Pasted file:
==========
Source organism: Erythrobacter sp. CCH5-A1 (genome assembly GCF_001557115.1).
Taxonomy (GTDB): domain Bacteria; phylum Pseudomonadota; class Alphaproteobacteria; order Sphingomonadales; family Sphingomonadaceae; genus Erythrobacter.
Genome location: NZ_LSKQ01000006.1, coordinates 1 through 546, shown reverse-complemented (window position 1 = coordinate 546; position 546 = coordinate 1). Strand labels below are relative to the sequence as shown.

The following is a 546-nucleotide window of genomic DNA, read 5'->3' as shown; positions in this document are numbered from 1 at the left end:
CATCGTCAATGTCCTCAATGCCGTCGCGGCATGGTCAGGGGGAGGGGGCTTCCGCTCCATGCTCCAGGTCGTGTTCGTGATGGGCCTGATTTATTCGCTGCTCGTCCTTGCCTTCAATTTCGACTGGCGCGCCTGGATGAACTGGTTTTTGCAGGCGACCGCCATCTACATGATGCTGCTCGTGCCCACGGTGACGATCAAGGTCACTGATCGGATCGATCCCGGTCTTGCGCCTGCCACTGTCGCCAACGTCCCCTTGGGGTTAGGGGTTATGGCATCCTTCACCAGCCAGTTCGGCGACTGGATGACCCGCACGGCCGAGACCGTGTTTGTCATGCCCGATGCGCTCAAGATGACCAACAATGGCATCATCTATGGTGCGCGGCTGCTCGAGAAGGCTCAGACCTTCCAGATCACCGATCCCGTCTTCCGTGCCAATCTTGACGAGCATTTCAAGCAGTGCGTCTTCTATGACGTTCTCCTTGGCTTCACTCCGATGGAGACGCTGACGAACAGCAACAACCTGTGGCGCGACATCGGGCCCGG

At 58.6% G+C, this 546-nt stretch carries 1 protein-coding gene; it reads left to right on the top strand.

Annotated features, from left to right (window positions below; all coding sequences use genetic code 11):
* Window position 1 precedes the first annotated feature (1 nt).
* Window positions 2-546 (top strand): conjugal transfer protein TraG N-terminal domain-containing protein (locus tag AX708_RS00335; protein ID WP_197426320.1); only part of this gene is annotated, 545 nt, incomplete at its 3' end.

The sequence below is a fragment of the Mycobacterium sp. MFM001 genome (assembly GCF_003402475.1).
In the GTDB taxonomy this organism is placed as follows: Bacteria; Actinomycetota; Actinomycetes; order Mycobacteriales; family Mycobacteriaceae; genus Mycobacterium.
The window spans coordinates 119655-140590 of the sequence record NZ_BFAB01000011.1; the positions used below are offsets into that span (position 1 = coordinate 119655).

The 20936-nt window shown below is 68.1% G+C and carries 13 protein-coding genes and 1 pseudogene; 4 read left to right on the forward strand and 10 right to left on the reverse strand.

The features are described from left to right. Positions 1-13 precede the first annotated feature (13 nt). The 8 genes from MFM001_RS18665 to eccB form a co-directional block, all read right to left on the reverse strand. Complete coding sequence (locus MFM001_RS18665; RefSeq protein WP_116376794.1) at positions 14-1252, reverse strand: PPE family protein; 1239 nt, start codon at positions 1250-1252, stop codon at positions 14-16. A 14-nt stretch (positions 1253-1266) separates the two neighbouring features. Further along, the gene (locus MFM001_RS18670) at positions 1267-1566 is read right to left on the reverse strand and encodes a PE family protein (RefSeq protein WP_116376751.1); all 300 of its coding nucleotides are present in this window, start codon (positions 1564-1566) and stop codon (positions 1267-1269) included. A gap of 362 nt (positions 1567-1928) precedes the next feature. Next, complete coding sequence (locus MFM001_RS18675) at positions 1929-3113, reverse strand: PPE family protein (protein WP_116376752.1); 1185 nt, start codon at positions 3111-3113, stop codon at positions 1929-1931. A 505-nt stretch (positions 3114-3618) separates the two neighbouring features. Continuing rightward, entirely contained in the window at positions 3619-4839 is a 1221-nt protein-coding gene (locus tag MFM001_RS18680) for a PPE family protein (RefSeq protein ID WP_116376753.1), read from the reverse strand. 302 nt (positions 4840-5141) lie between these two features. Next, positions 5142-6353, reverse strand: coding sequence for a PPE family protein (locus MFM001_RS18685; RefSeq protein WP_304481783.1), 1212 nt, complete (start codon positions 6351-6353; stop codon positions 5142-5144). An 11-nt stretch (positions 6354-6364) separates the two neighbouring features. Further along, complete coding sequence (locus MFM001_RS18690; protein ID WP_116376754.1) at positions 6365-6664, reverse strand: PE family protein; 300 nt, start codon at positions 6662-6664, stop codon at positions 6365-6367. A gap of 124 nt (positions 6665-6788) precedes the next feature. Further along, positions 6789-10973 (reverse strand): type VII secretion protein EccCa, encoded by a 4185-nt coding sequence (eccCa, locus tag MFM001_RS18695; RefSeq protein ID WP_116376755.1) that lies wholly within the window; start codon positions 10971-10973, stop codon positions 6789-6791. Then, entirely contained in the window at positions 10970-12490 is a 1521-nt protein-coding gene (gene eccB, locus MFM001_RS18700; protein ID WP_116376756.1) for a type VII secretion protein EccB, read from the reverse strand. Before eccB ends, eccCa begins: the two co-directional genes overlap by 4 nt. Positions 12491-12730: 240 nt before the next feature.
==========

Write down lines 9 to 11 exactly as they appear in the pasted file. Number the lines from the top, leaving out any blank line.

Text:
* Window positions 2-546 (top strand): conjugal transfer protein TraG N-terminal domain-containing protein (locus tag AX708_RS00335; protein ID WP_197426320.1); only part of this gene is annotated, 545 nt, incomplete at its 3' end.

The sequence below is a fragment of the Mycobacterium sp. MFM001 genome (assembly GCF_003402475.1).
In the GTDB taxonomy this organism is placed as follows: Bacteria; Actinomycetota; Actinomycetes; order Mycobacteriales; family Mycobacteriaceae; genus Mycobacterium.